What do you believe, but can't prove? Tantalizing question, no? But greater minds than mine (and maybe yours) have pondered this question -- and answered in the following excerpt from an article. Enjoy!
God (or Not), Physics and, of Course, Love: Scientists Take a Leap
What do you believe is true even though you cannot prove it?"
This was the question posed to scientists, futurists and other creative thinkers by John Brockman, a literary agent and publisher of Edge, a Web site devoted to science. The site asks a new question at the end of each year. Here are excerpts from the responses, posted at length at: www.edge.org.
Psychologist, University of Texas; author, "The Evolution of Desire"
I've spent two decades of my professional life studying human mating. In that time, I've documented phenomena ranging from what men and women desire in a mate to the most diabolical forms of sexual treachery. I've discovered the astonishingly creative ways in which men and women deceive and manipulate each other. I've studied mate poachers, obsessed stalkers, sexual predators and spouse murderers. But throughout this exploration of the dark dimensions of human mating, I've remained unwavering in my belief in true love.
While love is common, true love is rare, and I believe that few people are fortunate enough to experience it. The roads of regular love are well traveled and their markers are well understood by many - the mesmerizing attraction, the ideational obsession, the sexual afterglow, profound self-sacrifice and the desire to combine DNA. But true love takes its own course through uncharted territory. It knows no fences, has no barriers or boundaries. It's difficult to define, eludes modern measurement and seems scientifically woolly. But I know true love exists. I just can't prove it.
Neuroscientist, Stanford University, author, "A Primate's Memoir"
Mine would be a fairly simple, straightforward case of an unjustifiable belief, namely that there is no god(s) or such a thing as a soul (whatever the religiously inclined of the right persuasion mean by that word). ...
I'm taken with religious folks who argue that you not only can, but should believe without requiring proof. Mine is to not believe without requiring proof. Mind you, it would be perfectly fine with me if there were a proof that there is no god. Some might view this as a potential public health problem, given the number of people who would then run damagingly amok. But it's obvious that there's no shortage of folks running amok thanks to their belief. So that wouldn't be a problem and, all things considered, such a proof would be a relief - many physicists, especially astrophysicists, seem weirdly willing to go on about their communing with god about the Big Bang, but in my world of biologists, the god concept gets mighty infuriating when you spend your time thinking about, say, untreatably aggressive childhood leukemia.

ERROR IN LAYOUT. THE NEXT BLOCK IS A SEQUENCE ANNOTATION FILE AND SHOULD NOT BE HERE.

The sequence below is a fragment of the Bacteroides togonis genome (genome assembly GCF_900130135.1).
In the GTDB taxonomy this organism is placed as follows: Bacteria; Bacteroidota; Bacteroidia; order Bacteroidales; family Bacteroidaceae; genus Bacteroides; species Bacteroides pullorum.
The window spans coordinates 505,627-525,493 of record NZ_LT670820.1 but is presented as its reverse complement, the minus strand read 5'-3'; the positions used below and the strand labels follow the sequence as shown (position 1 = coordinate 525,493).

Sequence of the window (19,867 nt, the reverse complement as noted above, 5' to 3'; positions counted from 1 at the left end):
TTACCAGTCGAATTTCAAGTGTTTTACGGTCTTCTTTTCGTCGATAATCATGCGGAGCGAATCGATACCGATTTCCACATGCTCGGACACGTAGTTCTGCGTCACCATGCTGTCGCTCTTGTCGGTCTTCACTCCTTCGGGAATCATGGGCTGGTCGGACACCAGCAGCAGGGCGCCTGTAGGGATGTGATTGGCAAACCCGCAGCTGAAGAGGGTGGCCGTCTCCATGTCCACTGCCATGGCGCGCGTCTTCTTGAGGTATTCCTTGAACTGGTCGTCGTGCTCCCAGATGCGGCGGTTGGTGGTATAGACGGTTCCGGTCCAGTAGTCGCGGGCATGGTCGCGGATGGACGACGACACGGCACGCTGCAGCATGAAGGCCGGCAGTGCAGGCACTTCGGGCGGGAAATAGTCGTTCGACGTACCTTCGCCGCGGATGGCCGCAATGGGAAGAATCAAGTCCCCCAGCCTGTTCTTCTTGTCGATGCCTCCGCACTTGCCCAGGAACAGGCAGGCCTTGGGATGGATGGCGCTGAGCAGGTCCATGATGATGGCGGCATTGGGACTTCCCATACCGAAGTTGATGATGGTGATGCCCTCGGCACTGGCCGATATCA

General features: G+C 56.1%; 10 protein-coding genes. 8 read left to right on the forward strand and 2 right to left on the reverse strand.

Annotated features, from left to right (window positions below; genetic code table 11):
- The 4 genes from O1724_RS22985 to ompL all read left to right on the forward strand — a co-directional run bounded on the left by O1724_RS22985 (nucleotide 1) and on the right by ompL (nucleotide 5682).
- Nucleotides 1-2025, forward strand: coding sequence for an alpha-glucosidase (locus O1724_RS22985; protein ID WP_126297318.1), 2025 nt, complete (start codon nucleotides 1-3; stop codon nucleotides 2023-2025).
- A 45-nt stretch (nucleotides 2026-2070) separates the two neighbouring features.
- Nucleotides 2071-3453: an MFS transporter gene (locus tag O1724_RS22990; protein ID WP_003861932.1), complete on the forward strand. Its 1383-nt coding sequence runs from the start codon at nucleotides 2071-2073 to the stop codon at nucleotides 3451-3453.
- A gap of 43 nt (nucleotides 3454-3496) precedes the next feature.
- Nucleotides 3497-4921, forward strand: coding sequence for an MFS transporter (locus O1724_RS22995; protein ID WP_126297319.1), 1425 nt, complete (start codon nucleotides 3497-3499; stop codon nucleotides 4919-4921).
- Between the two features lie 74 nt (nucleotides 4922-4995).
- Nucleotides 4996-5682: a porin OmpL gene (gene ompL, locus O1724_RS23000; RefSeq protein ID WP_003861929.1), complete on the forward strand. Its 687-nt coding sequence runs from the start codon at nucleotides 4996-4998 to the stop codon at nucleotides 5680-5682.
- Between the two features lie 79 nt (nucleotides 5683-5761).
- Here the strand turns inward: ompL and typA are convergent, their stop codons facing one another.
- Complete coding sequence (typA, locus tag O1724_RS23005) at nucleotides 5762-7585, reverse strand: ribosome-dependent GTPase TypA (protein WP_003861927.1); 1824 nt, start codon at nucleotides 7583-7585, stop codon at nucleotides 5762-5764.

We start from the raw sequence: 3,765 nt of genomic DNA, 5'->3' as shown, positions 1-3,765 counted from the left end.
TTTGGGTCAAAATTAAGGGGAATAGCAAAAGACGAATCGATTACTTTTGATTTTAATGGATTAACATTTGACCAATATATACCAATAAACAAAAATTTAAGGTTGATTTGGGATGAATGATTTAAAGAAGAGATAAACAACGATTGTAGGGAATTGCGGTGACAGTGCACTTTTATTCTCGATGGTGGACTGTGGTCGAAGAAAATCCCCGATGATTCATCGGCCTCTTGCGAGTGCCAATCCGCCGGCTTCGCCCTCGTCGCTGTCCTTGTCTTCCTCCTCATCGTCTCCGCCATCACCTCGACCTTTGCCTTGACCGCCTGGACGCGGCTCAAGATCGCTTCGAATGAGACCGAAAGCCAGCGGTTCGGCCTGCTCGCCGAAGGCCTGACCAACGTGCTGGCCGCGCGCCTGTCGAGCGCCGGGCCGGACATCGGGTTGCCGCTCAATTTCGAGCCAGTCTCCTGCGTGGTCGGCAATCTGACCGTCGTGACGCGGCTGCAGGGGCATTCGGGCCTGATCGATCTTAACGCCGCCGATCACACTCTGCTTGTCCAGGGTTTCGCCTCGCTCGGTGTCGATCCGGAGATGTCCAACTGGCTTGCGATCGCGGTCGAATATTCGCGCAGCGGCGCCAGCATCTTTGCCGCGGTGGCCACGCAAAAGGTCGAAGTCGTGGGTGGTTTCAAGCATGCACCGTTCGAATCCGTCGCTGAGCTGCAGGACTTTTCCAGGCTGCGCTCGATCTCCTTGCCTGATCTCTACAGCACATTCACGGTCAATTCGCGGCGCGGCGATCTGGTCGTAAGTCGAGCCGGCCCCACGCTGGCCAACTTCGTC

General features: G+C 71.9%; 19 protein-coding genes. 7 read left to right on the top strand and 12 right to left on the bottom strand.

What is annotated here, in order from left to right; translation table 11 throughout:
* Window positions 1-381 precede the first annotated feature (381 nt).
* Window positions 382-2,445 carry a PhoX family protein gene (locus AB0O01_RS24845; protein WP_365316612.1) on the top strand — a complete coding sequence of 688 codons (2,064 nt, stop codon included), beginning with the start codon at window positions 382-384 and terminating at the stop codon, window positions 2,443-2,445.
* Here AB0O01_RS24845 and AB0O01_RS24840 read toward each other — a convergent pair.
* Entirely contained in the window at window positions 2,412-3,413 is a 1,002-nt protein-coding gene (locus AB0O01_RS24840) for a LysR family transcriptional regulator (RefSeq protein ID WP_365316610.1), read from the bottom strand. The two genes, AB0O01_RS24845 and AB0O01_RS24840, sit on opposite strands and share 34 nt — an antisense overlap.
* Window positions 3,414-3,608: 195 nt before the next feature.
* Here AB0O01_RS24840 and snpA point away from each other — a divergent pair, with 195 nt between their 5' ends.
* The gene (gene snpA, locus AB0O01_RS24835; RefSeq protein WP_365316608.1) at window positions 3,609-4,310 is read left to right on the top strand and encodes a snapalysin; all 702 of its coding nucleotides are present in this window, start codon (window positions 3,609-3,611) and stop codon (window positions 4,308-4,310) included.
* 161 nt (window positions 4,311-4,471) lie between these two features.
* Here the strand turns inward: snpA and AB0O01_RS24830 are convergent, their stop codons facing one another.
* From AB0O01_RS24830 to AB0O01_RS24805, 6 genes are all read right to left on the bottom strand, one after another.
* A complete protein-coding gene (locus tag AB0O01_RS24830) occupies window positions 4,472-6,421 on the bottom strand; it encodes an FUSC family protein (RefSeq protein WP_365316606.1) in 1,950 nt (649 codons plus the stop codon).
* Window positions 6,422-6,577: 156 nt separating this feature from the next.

Editor-in-Chief, New Scientist
Strangely, I believe that cockroaches are conscious. That is probably an unappealing thought to anyone who switches on a kitchen light in the middle of the night and finds a family of roaches running for cover. But it's really shorthand for saying that I believe that many quite simple animals are conscious, including more attractive beasts like bees and butterflies.
I can't prove that they are, but I think in principle it will be provable one day and there's a lot to be gained about thinking about the worlds of these relatively simple creatures, both intellectually—and even poetically. I don't mean that they are conscious in even remotely the same way as humans are; if that we were true the world would be a boring place. Rather the world is full of many overlapping alien consciousnesses.
Why do I think they might be multiple forms of conscious out there? Before becoming a journalist I spent 10 years and a couple of post-doctoral fellowships getting inside the sensory worlds of a variety of insects, including bees and cockroaches. I was inspired by A Picture Book of Invisible Worlds, a slim out-of-print volume by Jakob von Uexkull (1864-1944).
The same book had also inspired Niko Tinbergen and Konrad Lorenz, the Nobel Prize winners who founded the field of ethology (animal behaviour). Von Uexkull studied the phenomenal world of animals, what he called their "umwelt", the worlds around animals as they themselves perceive them. Everything that an animals senses means something to it, for it has evolved to fit and create its world. Study of animals and their sensory worlds have now morphed into the field of sensory ecology, or on a wilder path, the newer science of biosemiotics.